ablock

Asynchronous block-based templating

ABlock - Asynchronous Block Templating

Split your templates into asynchronous blocks, then asynchronously render the template. This is a asynchronous, server-side extension of block.

This is similar to hyperstream except:

  • More than just streams are allowed
  • No CSS selector support - ablock is template type agnostic. You can stream JSON if you really want.

Creates a block instance from an input string. Each block can only be a word and must be surrounded by {{}}. Example, {{header}} is okay, but not {{body.header}}.

Permanently replaces a block with a string or an asynchronous function. block.local() and block.locals() are aliases of each other. For example:

var template = new Block('<html>{{head}}{{body}}</html>')
 
// This would permanently replace {{head}} with the following string 
template.local('head', '<title>My Site</title>')
 
// This would permanently replace {{body}} with an asynchronous template 
template.local('body', function (done) {
  res.render('homepage', done)
})
 
// This would set both locals at the same time: 
template.local({
  head: '<title>My Site</title>',
  bodyfunction (done) {
    res.render('homepage', done)
  }
})

This is useful when building templates from pieces.

This returns a readable stream.

locals are optional, temporary locals for the template. Unlike block.local(), these locals are not permanent. locals must be an object.

callback is an optional callback that returns the resulting template as a Buffer instance. For example:

function (reqresnext) {
  block.render(res.locals, function (errbuf) {
    if (err)
      return next(err)
    if (!buf)
      // One of the underlying streams was destroyed. 
      return next(new Error('Something wrong happened.'))
 
    res.setHeader('Content-Type', 'text/html; charset=utf-8')
    res.send(buf)
  })
}

If you want the result in a single string, just call buf.toString('utf8'). However, this is pretty much unnecessary.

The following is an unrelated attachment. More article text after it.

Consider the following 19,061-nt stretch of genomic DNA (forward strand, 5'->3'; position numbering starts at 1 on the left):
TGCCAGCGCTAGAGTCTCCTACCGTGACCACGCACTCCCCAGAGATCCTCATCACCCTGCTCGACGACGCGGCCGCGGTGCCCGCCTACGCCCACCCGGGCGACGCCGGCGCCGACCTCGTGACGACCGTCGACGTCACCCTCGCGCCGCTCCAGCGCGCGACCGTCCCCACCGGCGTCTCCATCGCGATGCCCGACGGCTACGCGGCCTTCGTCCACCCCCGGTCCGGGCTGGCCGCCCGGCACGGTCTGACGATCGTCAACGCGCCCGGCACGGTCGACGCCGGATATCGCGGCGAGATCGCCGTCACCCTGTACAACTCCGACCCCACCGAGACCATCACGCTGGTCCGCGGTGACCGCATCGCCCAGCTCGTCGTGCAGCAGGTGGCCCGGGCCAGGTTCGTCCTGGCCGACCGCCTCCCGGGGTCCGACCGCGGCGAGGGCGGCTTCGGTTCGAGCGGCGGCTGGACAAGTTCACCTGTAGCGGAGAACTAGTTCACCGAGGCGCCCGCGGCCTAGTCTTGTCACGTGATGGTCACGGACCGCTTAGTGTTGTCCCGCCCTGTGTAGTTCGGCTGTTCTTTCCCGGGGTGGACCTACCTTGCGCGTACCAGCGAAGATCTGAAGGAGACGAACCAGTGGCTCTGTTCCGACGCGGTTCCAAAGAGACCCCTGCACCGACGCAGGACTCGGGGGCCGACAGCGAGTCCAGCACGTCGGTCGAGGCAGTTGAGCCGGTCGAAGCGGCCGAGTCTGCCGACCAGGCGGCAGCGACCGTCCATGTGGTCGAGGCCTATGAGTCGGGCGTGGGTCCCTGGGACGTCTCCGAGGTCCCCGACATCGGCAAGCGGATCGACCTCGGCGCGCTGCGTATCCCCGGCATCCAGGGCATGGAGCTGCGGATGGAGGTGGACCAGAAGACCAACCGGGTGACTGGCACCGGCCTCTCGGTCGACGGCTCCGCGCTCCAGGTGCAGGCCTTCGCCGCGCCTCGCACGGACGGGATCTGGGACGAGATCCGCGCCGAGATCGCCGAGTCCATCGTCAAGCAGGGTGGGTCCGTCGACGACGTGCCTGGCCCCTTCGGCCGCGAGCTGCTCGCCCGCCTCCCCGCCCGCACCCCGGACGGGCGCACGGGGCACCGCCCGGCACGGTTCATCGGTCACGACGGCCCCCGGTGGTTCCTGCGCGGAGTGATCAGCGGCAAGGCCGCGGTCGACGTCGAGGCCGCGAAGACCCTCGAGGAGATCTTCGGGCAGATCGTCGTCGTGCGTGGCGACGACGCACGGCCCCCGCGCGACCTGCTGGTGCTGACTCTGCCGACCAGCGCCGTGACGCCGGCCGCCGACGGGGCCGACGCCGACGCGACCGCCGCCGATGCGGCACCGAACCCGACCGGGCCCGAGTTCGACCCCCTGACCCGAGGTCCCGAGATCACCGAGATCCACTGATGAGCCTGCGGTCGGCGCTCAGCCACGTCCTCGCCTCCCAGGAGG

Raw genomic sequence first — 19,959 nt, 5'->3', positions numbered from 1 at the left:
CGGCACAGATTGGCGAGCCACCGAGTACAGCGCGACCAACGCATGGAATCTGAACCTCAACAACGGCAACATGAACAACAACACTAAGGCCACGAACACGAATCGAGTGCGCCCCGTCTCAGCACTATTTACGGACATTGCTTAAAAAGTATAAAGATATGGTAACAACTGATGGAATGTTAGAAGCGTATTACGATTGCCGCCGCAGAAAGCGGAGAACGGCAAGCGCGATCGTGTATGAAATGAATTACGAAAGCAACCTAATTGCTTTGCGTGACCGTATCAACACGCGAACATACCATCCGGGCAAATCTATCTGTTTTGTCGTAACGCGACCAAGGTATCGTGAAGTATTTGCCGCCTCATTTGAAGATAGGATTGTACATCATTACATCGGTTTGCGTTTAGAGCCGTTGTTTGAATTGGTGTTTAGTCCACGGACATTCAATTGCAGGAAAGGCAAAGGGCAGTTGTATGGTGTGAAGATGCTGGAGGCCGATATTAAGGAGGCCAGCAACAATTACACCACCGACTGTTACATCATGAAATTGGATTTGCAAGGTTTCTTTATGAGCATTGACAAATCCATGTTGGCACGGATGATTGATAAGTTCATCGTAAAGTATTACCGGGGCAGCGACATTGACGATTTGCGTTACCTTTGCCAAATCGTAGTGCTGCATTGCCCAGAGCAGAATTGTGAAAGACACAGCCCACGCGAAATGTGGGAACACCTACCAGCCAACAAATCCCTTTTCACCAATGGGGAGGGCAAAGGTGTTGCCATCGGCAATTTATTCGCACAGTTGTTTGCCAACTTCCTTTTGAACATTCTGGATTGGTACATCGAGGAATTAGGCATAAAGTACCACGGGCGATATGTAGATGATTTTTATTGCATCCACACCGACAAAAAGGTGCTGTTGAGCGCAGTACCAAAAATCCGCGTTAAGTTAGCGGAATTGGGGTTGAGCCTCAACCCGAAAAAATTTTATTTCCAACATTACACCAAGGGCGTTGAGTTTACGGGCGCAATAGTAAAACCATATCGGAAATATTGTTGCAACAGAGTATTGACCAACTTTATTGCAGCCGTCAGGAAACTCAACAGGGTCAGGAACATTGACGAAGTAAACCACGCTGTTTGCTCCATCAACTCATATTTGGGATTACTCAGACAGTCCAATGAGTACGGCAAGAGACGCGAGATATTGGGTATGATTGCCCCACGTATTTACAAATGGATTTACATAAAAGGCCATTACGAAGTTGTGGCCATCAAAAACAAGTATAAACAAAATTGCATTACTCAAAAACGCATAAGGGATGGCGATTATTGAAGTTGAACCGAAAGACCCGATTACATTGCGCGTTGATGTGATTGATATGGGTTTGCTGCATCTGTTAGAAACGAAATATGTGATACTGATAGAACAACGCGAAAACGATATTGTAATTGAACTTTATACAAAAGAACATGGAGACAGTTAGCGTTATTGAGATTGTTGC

If no callback is set, you are expected to block.render().pipe() into a writable stream. For example:

function (reqres) {
  res.setHeader('Content-Type', 'text/html; charset=utf-8')
  block.render(res.locals).pipe(res)
}

If you want to use conditional GETs (ie send 304 status codes when possible), you should use a callback. Otherwise, you should stream it.

Each block can be:

  • A string
  • A buffer (ASCII or UTF-8)
  • A readable stream
  • A thunk (function that only takes a callback)

The MIT License (MIT)

Copyright (c) 2013 Jonathan Ong me@jongleberry.com

Permission is hereby granted, free of charge, to any person obtaining a copy of this software and associated documentation files (the "Software"), to deal in the Software without restriction, including without limitation the rights to use, copy, modify, merge, publish, distribute, sublicense, and/or sell copies of the Software, and to permit persons to whom the Software is furnished to do so, subject to the following conditions:

The above copyright notice and this permission notice shall be included in all copies or substantial portions of the Software.

THE SOFTWARE IS PROVIDED "AS IS", WITHOUT WARRANTY OF ANY KIND, EXPRESS OR IMPLIED, INCLUDING BUT NOT LIMITED TO THE WARRANTIES OF MERCHANTABILITY, FITNESS FOR A PARTICULAR PURPOSE AND NONINFRINGEMENT. IN NO EVENT SHALL THE AUTHORS OR COPYRIGHT HOLDERS BE LIABLE FOR ANY CLAIM, DAMAGES OR OTHER LIABILITY, WHETHER IN AN ACTION OF CONTRACT, TORT OR OTHERWISE, ARISING FROM, OUT OF OR IN CONNECTION WITH THE SOFTWARE OR THE USE OR OTHER DEALINGS IN THE SOFTWARE.